CQ TODAY ONLINE NEWS
Dec. 6, 2011 – 11:04 p.m.
Stalemate Persists on Payroll Tax
By Ben Weyl, CQ Staff
Lawmakers remain at an impasse over how to extend a popular Social Security payroll tax cut with less than a month to go before it expires.
The latest proposal from Senate Democrats, billed as a compromise, has not won support from the chamber’s Republicans, who are undecided on how to respond. House Republicans have yet to settle on a plan as leaders work to persuade skeptical rank-and-file members to support an extension.
On Tuesday, a pair of senators tried to break the logjam with a payroll tax cut plan that includes provisions intended to appeal to lawmakers from both parties. But it is unclear whether that legislation has much chance of advancing.
Although the bipartisan bill — sponsored by Maine Republican
After the Senate rejected two competing partisan proposals last week, Majority Leader
The Democrats’ bill would be financed largely by a 1.9 percent surtax on individual income over $1 million that would be applied first in 2013 and expire after 10 years. Additional offsetting revenue would be generated by raising the fees paid to Fannie Mae and Freddie Mac, the two government-run mortgage financing companies.
GOP lawmakers repeatedly have rejected measures that included tax increases on high-income Americans, arguing that they would harm small companies whose owners pay taxes as individuals. Still, Senate Republicans remained undecided Tuesday about how to respond to the Democrats’ new payroll tax cut proposal. And McConnell said he would not reveal a new GOP payroll tax cut plan until later this week.
“I expect there will be an alternative, but I can’t tell you right now exactly what it is,” said Cornyn, who was one of 26 Republicans who voted against the bill last week.
A senior Democratic aide said Reid was expected to file for cloture on a motion to proceed to the new payroll tax measure Wednesday, setting up a vote no later than Dec. 9 that would have a 60-vote threshold.
House GOP Seeking Alternatives
Party leaders will address the House Republican Conference on Wednesday morning, hoping to shore up support for an extension of the payroll tax cut and to settle details of their plan. A House GOP leadership aide said floor action would occur next week.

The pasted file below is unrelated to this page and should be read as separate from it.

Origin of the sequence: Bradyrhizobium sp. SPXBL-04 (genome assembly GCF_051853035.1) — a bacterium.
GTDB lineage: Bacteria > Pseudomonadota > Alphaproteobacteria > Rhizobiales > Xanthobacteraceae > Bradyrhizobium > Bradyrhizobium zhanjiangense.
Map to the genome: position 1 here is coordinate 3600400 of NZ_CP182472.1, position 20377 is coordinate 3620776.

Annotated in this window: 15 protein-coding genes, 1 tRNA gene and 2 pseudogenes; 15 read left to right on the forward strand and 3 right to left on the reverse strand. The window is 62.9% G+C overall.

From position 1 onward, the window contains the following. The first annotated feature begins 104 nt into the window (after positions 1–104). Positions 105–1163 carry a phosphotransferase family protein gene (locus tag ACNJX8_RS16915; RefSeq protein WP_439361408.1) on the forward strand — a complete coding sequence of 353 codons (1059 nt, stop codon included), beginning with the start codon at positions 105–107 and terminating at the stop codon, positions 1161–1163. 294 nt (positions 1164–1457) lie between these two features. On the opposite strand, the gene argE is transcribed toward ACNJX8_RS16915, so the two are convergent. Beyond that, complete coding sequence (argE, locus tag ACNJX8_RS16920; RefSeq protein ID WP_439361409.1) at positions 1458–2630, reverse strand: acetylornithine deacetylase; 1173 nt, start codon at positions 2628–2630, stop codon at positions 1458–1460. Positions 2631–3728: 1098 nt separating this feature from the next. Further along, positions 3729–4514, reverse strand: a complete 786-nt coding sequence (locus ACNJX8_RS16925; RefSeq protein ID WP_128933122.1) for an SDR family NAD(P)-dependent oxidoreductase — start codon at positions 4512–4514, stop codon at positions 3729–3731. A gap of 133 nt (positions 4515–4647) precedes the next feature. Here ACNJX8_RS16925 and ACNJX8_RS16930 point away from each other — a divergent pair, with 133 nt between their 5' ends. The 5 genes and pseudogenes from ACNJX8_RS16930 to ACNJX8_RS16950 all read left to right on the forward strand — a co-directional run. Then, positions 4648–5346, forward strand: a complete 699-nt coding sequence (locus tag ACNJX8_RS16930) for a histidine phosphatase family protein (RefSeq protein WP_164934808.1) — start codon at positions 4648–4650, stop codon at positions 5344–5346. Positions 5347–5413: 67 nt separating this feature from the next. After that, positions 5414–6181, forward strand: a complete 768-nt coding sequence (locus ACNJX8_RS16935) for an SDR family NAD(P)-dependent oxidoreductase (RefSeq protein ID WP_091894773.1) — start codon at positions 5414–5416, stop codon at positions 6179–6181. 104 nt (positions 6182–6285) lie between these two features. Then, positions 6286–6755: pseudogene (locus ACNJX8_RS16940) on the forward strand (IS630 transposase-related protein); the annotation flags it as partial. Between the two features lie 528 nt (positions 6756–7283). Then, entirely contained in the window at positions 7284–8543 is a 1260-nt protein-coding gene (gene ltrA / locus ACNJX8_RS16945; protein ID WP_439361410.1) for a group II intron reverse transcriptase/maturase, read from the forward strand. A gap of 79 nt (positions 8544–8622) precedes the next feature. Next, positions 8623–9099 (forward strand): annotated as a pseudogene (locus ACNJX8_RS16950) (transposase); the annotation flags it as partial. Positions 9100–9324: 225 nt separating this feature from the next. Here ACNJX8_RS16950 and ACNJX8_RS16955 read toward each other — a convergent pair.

The House measure is expected to extend for one year the current payroll tax cut plus benefits for the long-term unemployed, and prevent a cut in Medicare payments to doctors for two years. Senate Democrats also support renewing those programs, which are set to expire at year’s end, but have not addressed them in payroll tax cut bills.
Stalemate Persists on Payroll Tax
At a Dec. 2 GOP conference meeting, House leaders encountered strong conservative opposition to the payroll tax cut extension. Many GOP lawmakers said they were worried about not funneling owed taxes to the Social Security trust funds and objected to the idea that current spending will be offset over 10 years. Others complained about being asked to extend tax and benefit provisions that were meant to be temporary.
Some Republicans have discussed phasing out the payroll tax cut by extending it for two years and making it smaller in the second year. That approach might ease concerns of some lawmakers that a one-year extension would leave Congress in the same difficult position next year, with workers once again facing a sizable tax increase when the law expires.
Phasing out the tax cut instead of ending it abruptly would also cost the government more money, limiting its support.
“There have been some talks about that,” said Rep.
To appeal to skeptical lawmakers, House GOP leaders are likely to incorporate pieces of the party’s energy agenda in the package, including a delay in a new pollution standard for industrial boilers and a removal of barriers to construction on the Keystone XL pipeline.
These steps may not be enough to bring along many conservatives, however, and Democrats would have to supply votes for passage, as they have for several spending bills this year.
“I would hope we can have a package that can get 218 Republicans, but if we can’t then we’ll need a package with genuine bipartisan support,” said Rep.
Similar to anticipated House plans, the Collins-McCaskill bill would provide relief for manufacturers on the “maximum achievable control technology” standards for industrial boilers. But that may not be a sufficient enough concession to win Republican votes, because the measure also relies on a millionaire surtax.
“I am not in favor of raising taxes on working people,” McConnell said when asked about the bill Tuesday. He said he would support extending the payroll tax cut “in conjunction with job-creating proposals” to come from the House.
At a Tuesday speech, Obama repeated his call to extend the tax cut, enacted as part of last December’s tax deal (PL 111-312). It temporarily reduced the employee-paid share of the Social Security tax to 4.2 percent from 6.2 percent.
“Most immediately, we need to extend a payroll tax cut that’s set to expire at the end of this month,” Obama said in Osawatomie, Kan. “If we don’t do that, 160 million Americans will see their taxes go up by an average of $1,000, and it would badly weaken our recovery.”
Sam Goldfarb and Alan K. Ota contributed to this story.